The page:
Despite the morning frost with the warm afternoons our tomatoes are still hanging on. I'm trying to get every last one -- I miss them so during the winter.
Our neighbor has turned over her garden and had a picturesque collection of squash which she kindly shared with us. They are so beautiful I think I'll look at them a while before cooking them up.

Monday, November 12, 2012

Nothing Pretty About Stew

Not exactly a photogenic dinner dish. But this chicken stew, flavored with bacon and white wine, was just what today's early winter weather demanded -- and simple. I started with chopped carrots, onion, celery and plenty of thick chunks of double smoked bacon sautéing in hot olive oil. I added in the chicken (I used bone in leg and thighs)  to brown a bit and then tossed in about 2 cups of white wine, around a pound of diced tomatoes (I used yellow ones from our garden), 4 sprigs of thyme and brought everything up to a boil. The stew simmered for about an hour and a half until the meat was tender. I took the chicken off the bone and returned it to the pot along with a good quantity of cut up potatoes and shredded kale. After about 10 minutes I added in fresh green beans cut into about 2 inch pieces and let everything simmer together until the potatoes and vegetables were cooked through. Nothing much to look at but warm and tasty and right to eat by the fire.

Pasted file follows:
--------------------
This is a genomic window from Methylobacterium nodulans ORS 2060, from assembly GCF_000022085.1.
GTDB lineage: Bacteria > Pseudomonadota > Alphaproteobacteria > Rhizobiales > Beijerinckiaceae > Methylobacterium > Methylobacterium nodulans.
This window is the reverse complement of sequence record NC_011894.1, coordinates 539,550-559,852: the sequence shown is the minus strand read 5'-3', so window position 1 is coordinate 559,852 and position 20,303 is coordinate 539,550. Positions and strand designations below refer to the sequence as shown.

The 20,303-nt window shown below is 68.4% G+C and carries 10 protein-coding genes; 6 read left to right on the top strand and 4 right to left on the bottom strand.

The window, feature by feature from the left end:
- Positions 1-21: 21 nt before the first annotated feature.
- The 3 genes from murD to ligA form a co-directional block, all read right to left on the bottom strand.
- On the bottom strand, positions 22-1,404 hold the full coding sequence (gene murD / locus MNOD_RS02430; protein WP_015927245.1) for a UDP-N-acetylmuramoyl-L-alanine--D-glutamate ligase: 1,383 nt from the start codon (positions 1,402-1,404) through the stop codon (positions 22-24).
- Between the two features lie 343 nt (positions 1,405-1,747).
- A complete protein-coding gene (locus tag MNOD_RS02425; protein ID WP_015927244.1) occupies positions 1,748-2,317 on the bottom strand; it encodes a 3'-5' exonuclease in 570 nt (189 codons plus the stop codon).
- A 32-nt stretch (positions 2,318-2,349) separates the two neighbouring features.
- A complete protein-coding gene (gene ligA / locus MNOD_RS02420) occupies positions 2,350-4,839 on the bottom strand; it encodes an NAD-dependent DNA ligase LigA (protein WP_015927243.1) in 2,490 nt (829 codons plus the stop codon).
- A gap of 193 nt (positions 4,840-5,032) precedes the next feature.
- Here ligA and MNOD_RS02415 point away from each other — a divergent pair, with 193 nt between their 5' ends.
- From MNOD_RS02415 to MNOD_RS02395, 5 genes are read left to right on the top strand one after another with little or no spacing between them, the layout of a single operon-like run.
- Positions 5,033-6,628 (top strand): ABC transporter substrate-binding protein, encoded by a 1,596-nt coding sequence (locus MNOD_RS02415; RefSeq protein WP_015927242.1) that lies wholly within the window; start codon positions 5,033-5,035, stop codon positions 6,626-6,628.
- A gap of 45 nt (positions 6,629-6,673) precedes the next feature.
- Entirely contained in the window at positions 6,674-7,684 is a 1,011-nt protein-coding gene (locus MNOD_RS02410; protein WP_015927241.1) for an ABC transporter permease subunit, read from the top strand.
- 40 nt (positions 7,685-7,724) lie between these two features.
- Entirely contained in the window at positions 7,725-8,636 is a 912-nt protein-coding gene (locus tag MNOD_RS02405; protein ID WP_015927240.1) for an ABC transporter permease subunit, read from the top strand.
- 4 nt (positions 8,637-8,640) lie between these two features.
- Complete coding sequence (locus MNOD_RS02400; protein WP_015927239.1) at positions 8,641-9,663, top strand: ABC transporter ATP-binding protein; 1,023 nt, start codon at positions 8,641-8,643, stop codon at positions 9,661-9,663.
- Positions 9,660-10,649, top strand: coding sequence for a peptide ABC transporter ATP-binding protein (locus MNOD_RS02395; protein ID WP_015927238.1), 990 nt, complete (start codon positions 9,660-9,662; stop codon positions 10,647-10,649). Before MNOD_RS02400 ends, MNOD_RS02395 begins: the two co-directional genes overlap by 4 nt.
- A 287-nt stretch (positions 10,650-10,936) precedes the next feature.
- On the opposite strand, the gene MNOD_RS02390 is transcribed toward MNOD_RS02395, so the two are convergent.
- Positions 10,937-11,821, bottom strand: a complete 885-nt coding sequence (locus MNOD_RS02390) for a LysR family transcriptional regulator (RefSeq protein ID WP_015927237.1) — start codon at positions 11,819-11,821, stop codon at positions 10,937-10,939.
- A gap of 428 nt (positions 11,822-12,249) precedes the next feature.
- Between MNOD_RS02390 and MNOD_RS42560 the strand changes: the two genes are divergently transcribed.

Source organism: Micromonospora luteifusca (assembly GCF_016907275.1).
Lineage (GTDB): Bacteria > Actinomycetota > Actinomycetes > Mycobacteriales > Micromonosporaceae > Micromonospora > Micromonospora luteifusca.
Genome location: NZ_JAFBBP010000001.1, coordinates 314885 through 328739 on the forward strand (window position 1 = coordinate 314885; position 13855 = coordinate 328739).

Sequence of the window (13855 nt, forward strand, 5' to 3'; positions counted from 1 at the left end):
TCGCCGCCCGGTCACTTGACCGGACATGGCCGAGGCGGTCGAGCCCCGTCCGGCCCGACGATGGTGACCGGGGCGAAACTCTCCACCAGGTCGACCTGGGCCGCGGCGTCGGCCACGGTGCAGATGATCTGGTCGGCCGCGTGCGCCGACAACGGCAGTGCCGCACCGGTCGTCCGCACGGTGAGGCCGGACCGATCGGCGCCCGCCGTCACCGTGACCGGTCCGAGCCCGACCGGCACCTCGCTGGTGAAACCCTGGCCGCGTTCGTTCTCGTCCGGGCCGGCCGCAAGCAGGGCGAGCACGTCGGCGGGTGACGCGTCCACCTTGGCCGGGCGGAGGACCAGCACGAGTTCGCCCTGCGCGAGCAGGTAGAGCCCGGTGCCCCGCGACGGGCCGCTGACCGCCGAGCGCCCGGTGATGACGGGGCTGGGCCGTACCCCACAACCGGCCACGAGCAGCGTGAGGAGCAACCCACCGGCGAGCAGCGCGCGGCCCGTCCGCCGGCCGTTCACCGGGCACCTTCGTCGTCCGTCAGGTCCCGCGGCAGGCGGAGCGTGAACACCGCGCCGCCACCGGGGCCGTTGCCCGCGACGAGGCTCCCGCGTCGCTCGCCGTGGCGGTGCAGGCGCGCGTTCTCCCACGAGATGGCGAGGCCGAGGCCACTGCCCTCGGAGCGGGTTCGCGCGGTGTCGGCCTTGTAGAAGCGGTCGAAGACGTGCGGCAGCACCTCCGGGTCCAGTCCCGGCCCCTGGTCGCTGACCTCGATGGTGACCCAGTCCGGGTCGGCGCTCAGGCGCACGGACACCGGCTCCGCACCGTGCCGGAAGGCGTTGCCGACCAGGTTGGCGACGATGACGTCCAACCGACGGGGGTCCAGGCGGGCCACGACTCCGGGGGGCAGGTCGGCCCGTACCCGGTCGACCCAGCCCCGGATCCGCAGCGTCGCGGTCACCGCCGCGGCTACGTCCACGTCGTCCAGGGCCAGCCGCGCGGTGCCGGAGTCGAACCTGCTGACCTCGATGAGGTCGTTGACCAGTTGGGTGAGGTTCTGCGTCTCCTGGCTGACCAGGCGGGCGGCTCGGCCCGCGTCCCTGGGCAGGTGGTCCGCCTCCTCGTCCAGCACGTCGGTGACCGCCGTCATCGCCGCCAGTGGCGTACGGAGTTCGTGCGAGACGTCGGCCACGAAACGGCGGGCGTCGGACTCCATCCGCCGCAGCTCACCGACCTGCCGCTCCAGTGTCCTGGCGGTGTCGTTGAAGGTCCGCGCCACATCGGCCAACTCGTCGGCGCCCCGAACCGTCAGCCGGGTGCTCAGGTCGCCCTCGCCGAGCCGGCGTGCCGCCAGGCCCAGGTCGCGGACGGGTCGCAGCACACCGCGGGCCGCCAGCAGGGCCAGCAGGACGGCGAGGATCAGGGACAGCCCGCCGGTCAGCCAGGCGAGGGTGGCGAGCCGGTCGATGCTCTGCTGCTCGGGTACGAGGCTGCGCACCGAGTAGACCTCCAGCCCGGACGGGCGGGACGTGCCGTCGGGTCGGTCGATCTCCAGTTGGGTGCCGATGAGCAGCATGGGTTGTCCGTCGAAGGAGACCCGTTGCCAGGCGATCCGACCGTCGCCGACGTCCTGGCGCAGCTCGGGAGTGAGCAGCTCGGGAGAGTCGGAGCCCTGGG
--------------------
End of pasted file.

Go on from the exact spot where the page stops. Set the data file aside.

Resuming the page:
Sunday, November 11, 2012

Sheep Ladies

 Time for the soon to be sheep mommies to get their shots and we're lucky enough to have friendly sheep raising neighbors who let me join in to help. One pink dot for the vaccine, one blue dot for the "drench," the sheep de-wormer. Whoever passed around the idea that sheep are docile has obviously never tried to hold 150 pounds or so of wriggling wool but they are so sweet, and so pretty with their new polkadots. I can't wait to see this year's babies.

Saturday, November 10, 2012

Saturday Night Sliders

King's Hawaiian Rolls, tiny broiled burgers topped with buttery sautéed shallots. One of James' all-time favorites.